Microconsoles like Ouya’s, the Apple TV with a game controller which I expect shortly, and the rumored Google and Amazon set-top-box/consoles based on commodity phone/tablet mobile SoC’s running Android or iOS are at another unique crossover point for competitors to enter and disrupt the console and set-top-box market. Just like Microsoft’s entry at a crossover point in hardware costs with the original XBox which disrupted the custom hardware and software development phase of existing consoles, new, cheaper devices will disrupt both the long-lifecycle and the subsidized hardware characteristics of the traditional console business model, and they will enter with an even larger and stronger developer ecosystem than the big consoles as they draw on experienced mobile developers. Some, like Apple TV and Ouya, will be able to sell hardware which improves graphics performance radically every year at a low (in the case of Ouya and its licensees) to high (in the case of Apple) profit margin due to their much higher volumes in phones and tablets and basic economies of scale. The prices of their core ARM-based CPU and GPU alone will be 1/4 to 1/5 the price of the PC-architecture-based chips, while exponentially gaining on their PC counterparts in performance, matching them within 4-5 years. In particular, Apple holds a strong advantage having disintermediated chip suppliers – they can fine-tune custom chips for gaming at the lowest possible price.  Others, like Google and Amazon, may sell similarly fast-improving hardware yearly at cost or at a small loss, subsidizing it with their overall software and service ecosystem. Apple and Amazon are I think also likely to offer dramatically better user interface for purchasing content and watching video from multiple sources, which will be further disruption to the inconsistent ways that cable/television, Netflix, and other streaming providers are paid for and integrated on the latest consoles, to say nothing of inconsistencies in setup, login, saving, and other common user experiences. In all cases, after the new entrants use this crossover point it will not be possible for long-lifecycle products to survive without making the same transition to more open development, and a shorter 1-2 year, backward-compatible lifecycle.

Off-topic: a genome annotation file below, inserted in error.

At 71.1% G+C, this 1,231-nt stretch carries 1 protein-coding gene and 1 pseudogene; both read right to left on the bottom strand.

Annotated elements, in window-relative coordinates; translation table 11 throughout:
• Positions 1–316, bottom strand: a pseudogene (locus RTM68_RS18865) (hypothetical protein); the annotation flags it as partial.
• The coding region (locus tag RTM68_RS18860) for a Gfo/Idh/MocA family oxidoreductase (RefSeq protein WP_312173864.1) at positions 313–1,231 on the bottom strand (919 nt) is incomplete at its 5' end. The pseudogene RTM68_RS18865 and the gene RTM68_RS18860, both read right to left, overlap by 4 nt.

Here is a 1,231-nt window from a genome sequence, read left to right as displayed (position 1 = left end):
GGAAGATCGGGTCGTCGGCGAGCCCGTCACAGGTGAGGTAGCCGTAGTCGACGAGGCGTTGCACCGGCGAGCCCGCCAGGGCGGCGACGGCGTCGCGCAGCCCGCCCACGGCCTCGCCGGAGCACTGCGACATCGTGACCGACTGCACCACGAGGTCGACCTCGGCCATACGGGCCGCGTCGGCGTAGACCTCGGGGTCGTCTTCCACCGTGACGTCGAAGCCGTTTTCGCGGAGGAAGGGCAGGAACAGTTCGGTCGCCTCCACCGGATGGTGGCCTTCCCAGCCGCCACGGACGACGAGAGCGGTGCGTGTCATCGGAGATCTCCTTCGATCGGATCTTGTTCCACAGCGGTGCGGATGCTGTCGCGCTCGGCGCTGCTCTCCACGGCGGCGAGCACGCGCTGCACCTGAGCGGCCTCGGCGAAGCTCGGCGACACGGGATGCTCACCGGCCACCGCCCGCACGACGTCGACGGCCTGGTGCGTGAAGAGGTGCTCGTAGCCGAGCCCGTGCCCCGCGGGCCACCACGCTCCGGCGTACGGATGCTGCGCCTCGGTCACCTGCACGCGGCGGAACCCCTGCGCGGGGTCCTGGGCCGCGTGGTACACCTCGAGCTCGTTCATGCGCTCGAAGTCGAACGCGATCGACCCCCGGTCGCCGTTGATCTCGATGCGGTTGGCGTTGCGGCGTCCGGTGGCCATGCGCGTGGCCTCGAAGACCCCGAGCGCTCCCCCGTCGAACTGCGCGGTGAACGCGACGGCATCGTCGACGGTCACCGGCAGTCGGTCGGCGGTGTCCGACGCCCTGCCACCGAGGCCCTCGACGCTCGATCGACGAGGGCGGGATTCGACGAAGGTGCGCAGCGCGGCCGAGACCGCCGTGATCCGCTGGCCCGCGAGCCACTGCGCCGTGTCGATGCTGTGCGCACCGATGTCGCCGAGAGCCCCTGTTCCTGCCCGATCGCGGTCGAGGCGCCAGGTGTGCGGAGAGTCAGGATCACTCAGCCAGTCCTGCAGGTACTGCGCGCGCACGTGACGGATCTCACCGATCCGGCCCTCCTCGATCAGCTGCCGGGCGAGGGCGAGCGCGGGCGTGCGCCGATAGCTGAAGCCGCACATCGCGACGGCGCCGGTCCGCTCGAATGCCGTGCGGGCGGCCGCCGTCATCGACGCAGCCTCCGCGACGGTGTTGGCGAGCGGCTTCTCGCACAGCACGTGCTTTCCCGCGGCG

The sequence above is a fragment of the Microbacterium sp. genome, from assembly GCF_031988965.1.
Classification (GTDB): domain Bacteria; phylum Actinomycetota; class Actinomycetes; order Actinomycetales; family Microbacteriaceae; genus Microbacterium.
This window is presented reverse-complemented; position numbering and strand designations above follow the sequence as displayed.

Interestingly, if either of Microsoft or Sony do adopt a shorter hardware cycle and more open development, notice how closely they start to mirror Valve’s simple Steam/Steam-Machine strategy: higher-priced hardware updating on a yearly basis surrounded by a strong, well-established developer community who already understands forwards- and backwards-compatibility; simple, open and totally free toolchains; digital distribution; a consistent architecture with enough variations to allow hardware competition and multiple price-points, but enough similarity to prevent developers from having to test too many diverse configurations. My only question is honestly which of these two gets the courage to partner with or buy out Valve first.